“As someone said to me recently,” Grede wrote, “ ‘The revolution of 1933 was possible only because of the revolution that took place among the so-called intelligentsia at the turn of the century.’ Our job is to start a revolution in the other direction, like that of the early 1900s and hope that in the next 50 years we can swing it back.”

Across the country, an array of wealthy business leaders and industrialists like Grede—who took national stage in numerous roles, including as president of the National Association of Manufacturers, director on the Chicago Federal Reserve and head of the YMCA—financially supported an array of far-right and libertarian endeavors.

Along with his peers, some of whom, like Fred C. Koch, joined him as founding members of the John Birch Society, Grede’s goal in funding far-right organizations was not to create a new political party but to turn the political winds slowly their way.

“There is nothing more autocratic than majority rule,” Grede asserted. “There are people in our country who would like to establish a true democracy—where majority rules. But majority rule would destroy our society of personalities and the dynamic spirit that has made us great.”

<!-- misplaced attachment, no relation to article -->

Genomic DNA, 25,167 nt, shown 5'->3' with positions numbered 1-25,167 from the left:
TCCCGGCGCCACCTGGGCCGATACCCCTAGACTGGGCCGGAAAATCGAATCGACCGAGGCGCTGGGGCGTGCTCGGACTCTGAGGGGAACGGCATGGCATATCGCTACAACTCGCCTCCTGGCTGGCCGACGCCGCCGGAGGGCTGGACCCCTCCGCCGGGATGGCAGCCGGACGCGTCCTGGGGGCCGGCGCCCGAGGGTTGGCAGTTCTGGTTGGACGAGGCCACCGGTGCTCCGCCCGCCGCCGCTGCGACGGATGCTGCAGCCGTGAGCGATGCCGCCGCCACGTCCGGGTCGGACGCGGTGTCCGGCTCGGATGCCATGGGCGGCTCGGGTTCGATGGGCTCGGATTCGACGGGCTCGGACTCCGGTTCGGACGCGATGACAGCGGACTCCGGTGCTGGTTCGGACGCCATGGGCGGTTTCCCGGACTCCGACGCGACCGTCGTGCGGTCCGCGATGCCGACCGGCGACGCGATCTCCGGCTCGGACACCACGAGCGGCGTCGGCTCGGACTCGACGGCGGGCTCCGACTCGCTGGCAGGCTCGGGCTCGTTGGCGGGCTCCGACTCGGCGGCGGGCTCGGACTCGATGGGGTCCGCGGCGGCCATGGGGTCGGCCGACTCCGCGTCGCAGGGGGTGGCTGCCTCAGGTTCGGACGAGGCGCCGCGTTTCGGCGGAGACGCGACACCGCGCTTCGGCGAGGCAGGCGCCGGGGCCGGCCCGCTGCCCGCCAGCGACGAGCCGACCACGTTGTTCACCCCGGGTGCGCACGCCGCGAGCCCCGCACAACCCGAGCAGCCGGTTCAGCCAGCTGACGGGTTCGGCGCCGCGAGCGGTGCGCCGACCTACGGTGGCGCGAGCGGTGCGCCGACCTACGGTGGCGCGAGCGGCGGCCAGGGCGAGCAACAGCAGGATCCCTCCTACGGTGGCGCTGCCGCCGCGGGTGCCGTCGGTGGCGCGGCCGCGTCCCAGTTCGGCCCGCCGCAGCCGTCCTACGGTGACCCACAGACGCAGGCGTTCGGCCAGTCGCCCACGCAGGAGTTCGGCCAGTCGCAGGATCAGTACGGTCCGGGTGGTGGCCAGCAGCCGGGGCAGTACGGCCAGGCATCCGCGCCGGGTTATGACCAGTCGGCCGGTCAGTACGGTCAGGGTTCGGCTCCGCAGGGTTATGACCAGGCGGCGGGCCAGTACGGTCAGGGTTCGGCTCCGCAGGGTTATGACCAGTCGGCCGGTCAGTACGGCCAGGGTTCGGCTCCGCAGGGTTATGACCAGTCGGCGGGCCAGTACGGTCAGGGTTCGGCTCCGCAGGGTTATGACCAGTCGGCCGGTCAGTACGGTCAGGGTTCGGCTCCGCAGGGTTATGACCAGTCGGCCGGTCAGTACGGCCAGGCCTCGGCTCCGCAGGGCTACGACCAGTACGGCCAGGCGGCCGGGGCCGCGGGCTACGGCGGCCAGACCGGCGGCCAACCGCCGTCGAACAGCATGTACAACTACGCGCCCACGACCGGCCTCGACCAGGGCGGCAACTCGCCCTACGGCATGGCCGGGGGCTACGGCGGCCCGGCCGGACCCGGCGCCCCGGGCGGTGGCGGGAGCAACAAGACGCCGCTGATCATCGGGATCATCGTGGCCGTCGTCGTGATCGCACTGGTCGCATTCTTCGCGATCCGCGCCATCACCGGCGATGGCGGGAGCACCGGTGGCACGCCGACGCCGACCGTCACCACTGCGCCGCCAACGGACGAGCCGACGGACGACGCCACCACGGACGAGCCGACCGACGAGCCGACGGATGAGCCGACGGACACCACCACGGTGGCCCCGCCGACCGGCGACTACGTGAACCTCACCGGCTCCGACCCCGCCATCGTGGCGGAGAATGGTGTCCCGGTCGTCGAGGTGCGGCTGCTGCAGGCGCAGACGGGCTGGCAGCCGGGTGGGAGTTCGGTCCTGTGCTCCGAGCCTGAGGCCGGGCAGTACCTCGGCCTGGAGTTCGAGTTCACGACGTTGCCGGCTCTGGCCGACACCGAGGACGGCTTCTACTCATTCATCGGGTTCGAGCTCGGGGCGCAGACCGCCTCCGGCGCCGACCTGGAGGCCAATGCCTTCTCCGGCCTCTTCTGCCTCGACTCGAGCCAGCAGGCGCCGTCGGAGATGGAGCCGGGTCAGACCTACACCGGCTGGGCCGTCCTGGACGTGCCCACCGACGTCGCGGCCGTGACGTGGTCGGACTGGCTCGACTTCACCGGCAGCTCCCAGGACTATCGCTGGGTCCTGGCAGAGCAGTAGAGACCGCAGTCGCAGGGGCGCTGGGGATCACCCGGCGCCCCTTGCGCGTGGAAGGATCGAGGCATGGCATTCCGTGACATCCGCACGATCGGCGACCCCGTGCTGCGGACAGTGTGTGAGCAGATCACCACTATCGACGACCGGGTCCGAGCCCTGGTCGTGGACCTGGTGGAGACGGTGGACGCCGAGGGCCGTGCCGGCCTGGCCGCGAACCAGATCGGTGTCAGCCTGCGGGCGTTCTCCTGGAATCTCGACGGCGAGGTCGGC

Grede and others like him sought to create a nation that reflected their beliefs. The tactics they used to do so were a forerunner of those employed today by those like Fred Koch’s sons.

They raised vast amounts of money for extreme conservative causes. They used public forums to win Americans’ hearts and minds. They utilized the media. And they specifically targeted impressionable young people.

When Manion sought to make the leap from radio to television, Dallas Bedford Lewis, the millionaire president of Lewis Food Company, which manufactured Skippy brand pet foods, was there to support him. From Texas, multi-millionaire oilman Haroldson Lafayette (H.L.) Hunt bankrolled a media operation, Facts Forum, which included a nationally distributed newspaper and television and radio broadcasts.

More than 600 radio stations and 50 television stations carried Facts Forum programs in the mid-1950s, with a regular listening and viewing audience of at least 5 million. Facts Forum encouraged its audience to form neighborhood discussion groups, and gave cash incentives to those writing letters to the editor of their local newspapers on Facts Forum topics, such as repealing the income tax.